Adding Popup Menus to React-Native App With Redux

This post walks through the process of creating an animated main menu in a react-native application with Redux. This process results in a menu that does the following:

1. Display / hide based on variable kept in Redux store and altered using Redux actions

2. Animates on displaying and hiding

3. Closes the menu when the user touches the area outside the menu

4. Does not cover the Android app bar or application header

The main reason I created my own router in the first place was to allow me to arbitrarily display components on the screen. In my case, conditionally rendering the application’s main menu based on a boolean value kept in my Redux store provides the capability to display that main menu whenever I change that value to true. Also, this provides a simple pattern to add any arbitrary number of menus:

1. Create menu component

2. Place menu component at top level of application keeping in mind that items rendered later will be placed in front of those rendered earlier

3. Use a conditional rendering library like render-if to render a component based off a value kept in redux store

4. Display and hide menu by dispatching actions that change the value of the component to true and false

So far, this technique results in the menu literally popping in and out of view; one moment it’s not visible, and the next moment it is. While effective, this behavior is not visually appealing, and is an excellent candidate for animation. The react-native-animatable library https://github.com/oblador/react-native-animatable easily enables component animation based on events. This is very useful because the goal here is to animate the entry and exit of the component which correspond to the componentDidMount and componentWillUnmount lifecyle events.

Main Menu Component:

The following code renders my MainMenu component

return (
<Animatable.View
style={styles.animatiableFill}
ref={(component)=>this.animatable = component}
onPress={this.closeMenu.bind(this)}>
<TouchableHighlight
style={styles.touchableBackground}
onPress={this.closeMenu.bind(this)}>
<View style={styles.menuContainer}>
<Text style={styles.modalMessageTitle}>Main Menu</Text>
<Hr lineColor=’#b3b3b3' />
<View style={[styles.footerButtonContainer, styles.modalButtonContainer]}>
<View style={styles.buttonPadder}>
{signInRenderable}
</View>
<View style={styles.buttonPadder}>
<Button
onPress={this.closeMenu.bind(this)}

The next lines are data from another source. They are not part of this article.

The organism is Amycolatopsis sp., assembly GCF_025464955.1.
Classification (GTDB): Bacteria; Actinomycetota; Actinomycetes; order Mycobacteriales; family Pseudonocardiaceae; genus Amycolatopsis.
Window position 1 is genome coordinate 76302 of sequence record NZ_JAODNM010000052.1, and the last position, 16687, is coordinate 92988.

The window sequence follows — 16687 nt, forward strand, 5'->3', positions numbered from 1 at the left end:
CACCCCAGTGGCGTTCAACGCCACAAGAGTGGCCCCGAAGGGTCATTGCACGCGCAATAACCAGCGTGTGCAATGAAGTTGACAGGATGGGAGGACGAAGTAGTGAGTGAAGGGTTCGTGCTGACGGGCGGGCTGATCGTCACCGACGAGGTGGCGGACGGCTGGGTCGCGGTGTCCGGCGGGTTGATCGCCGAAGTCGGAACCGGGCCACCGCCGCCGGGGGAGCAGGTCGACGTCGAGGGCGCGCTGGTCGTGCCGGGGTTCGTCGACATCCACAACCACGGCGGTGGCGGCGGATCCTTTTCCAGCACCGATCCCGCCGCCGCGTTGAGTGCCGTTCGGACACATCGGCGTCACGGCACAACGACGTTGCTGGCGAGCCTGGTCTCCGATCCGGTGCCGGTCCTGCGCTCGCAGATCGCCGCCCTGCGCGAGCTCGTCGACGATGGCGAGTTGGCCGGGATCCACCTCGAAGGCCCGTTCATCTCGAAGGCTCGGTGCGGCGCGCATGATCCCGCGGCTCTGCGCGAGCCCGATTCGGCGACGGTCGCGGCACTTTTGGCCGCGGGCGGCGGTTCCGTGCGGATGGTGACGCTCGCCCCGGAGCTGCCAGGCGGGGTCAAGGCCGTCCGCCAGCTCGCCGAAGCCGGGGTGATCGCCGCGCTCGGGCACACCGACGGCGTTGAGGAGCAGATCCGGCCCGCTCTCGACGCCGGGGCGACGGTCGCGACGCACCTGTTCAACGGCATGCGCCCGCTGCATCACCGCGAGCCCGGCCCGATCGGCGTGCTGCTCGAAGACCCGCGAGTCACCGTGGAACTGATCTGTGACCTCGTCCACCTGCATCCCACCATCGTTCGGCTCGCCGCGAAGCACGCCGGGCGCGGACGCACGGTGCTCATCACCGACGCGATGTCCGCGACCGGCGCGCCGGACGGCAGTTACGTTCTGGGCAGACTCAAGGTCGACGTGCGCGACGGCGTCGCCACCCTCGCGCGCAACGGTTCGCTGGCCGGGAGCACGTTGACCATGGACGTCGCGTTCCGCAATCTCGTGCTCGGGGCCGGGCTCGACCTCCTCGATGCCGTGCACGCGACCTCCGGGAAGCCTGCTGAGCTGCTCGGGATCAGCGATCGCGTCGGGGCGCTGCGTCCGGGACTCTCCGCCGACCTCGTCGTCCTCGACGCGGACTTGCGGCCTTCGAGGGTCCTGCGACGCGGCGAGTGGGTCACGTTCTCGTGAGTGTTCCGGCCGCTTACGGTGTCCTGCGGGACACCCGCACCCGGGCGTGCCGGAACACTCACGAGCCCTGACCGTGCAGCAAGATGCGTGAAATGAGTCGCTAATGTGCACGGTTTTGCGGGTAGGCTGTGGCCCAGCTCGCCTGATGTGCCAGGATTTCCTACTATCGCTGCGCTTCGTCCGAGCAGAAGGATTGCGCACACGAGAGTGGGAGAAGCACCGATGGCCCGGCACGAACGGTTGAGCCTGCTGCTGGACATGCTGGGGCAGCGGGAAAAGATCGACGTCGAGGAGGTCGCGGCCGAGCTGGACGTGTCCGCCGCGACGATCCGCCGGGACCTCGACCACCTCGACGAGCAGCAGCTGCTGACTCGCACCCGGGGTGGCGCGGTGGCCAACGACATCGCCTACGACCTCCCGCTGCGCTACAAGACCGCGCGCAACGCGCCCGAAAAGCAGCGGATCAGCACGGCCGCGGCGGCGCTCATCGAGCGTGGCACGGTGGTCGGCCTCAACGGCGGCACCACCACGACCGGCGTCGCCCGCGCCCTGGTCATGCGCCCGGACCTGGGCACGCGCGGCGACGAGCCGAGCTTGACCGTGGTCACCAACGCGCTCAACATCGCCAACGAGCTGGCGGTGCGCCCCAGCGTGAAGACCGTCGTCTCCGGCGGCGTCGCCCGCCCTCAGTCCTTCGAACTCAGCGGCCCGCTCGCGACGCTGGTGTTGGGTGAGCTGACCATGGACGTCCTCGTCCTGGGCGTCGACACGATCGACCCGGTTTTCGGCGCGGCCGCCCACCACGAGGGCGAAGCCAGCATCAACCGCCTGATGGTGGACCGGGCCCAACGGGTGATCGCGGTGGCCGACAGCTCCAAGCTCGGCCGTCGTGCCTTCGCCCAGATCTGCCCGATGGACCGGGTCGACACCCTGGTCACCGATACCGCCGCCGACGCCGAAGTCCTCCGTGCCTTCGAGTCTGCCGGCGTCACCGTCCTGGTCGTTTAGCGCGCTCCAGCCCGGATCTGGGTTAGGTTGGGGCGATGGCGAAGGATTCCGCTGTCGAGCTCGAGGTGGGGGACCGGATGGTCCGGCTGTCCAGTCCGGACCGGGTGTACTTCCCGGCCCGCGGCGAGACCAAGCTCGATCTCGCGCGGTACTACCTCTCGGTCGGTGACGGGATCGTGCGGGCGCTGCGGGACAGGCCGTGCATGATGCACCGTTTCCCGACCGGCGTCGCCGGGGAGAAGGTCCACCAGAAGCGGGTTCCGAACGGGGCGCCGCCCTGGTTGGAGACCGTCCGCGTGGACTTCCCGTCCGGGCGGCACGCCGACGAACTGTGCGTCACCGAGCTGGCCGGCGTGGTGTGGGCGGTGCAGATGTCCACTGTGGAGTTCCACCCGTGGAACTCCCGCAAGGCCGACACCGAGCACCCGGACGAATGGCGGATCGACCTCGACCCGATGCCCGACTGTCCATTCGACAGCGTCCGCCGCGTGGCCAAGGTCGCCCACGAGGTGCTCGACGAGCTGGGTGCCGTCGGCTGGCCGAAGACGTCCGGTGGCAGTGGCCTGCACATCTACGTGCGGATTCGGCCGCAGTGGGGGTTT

title=”Settings”
accessibilityLabel=”Settings”
color=’limegreen’/>
</View>
</View>
<Hr lineColor=’#b3b3b3' />
</View>
</TouchableHighlight>
</Animatable.View>
)

Animatable.View is the wrapper that connects a component with the react-native-animatable library. A ref is set so that the component can be referenced throughout the component class for animation invocation. Wrapping the component with a TouchableHighlight enables the component to respond when the user presses the screen outside of the menu. This gives the effect that touching the background area “outside” of the main menu closes the menu. The TouchableHighlight component is styled to have a partially transparent white backgroundColor so that it obscures the screen under it. Inside this TouchableHighlight is a view that contains the actual menu and its buttons. Also included is a variable signInRenderable that enables conditional rendering of “Sign In” and “Sign Out” buttons depending on whether the user is currently signed out or signed in to the application.

Once the component is wrapped in the Animatable.View, animating it is as easy as applying the desired effect during the appropriate lifecycle events:

componentDidMount() {
this.animatable.bounceIn(500);
}
componentWillUnmount() {
this.animatable.fadeOut(500);
}

My biggest “gotcha” was not initially styling the Animatable.View to fill the entire screen. Once I styled the Animatable.View as follows, and its child touchable highlight to fill all the available space, the technique worked well.

animatiableFill:{
top: Expo.Constants.statusBarHeight + globals.appBar.height.standard,
…StyleSheet.absoluteFillObject,
},

Note that I moved the top of the Animatable.View component down to avoid the Android application bar and my application’s header that I discussed in a previous post.

Reginald Johnson has maintained his passion for coding throughout his 20+ year career as an Officer in the United States Navy. He enjoys applying his training and experience in programming, Systems Engineering, and Operational Planning towards programming. Follow him Twitter @reginald3.